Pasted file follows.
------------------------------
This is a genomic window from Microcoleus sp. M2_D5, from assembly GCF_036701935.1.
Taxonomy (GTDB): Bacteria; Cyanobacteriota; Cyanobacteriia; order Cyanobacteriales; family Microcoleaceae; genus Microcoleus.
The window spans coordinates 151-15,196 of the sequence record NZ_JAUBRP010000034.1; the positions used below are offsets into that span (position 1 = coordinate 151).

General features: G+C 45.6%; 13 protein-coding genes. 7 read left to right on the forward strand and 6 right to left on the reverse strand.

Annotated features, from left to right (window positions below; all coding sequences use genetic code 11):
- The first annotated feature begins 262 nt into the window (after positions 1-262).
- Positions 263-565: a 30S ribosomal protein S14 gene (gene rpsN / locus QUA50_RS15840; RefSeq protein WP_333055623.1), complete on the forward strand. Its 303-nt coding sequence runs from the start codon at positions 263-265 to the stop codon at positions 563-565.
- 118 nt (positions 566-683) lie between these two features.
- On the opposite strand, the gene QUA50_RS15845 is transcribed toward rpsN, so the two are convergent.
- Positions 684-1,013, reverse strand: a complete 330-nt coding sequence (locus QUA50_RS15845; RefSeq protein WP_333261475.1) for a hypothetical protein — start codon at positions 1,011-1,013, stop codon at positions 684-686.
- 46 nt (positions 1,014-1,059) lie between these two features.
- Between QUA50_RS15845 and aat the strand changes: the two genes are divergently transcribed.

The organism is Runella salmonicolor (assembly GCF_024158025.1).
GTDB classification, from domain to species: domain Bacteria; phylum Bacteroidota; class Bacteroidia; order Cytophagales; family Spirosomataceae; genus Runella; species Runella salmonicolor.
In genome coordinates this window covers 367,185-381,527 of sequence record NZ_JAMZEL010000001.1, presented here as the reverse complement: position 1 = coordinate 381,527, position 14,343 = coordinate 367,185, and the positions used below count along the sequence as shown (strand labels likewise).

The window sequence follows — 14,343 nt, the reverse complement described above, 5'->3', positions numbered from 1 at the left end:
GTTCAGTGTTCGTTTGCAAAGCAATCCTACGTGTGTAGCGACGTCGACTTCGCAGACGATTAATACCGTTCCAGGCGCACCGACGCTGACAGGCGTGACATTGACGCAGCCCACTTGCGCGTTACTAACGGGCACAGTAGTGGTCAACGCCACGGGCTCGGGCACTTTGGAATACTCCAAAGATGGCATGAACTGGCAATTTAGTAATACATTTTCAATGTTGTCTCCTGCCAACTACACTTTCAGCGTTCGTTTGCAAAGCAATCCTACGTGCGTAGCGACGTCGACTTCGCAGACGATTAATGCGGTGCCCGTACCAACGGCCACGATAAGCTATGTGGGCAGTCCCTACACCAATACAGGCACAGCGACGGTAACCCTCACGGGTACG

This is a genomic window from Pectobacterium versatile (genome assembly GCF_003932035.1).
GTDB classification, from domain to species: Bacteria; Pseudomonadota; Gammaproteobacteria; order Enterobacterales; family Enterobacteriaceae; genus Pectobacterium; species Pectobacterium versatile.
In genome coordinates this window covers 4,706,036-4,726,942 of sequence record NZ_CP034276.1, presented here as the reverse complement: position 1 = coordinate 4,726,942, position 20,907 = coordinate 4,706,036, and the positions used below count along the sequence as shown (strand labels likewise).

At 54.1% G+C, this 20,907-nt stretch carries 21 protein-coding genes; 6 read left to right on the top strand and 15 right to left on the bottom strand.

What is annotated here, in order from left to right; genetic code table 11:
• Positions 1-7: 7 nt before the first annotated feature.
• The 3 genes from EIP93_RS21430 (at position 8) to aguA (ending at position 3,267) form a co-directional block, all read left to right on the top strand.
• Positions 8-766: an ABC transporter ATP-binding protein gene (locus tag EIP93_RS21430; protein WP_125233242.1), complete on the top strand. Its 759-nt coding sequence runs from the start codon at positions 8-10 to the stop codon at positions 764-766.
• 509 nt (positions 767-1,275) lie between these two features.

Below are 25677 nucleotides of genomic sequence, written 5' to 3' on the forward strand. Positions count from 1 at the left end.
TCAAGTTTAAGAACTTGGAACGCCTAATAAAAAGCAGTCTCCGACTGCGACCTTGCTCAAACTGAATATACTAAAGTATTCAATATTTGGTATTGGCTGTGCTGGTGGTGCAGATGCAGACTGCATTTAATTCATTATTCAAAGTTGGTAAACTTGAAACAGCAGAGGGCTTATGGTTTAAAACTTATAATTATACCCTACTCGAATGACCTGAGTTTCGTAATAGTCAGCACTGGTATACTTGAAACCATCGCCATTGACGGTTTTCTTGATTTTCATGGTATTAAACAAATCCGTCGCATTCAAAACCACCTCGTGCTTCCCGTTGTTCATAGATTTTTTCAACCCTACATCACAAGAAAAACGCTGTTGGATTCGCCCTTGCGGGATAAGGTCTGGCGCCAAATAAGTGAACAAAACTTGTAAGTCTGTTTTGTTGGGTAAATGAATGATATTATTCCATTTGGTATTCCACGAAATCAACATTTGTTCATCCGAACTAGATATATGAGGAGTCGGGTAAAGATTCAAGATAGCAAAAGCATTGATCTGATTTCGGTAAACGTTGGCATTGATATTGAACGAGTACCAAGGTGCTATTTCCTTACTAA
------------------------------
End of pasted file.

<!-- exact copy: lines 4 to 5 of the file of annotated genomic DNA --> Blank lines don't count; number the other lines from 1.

General features: G+C 45.6%; 13 protein-coding genes. 7 read left to right on the forward strand and 6 right to left on the reverse strand.

Annotated features, from left to right (window positions below; all coding sequences use genetic code 11):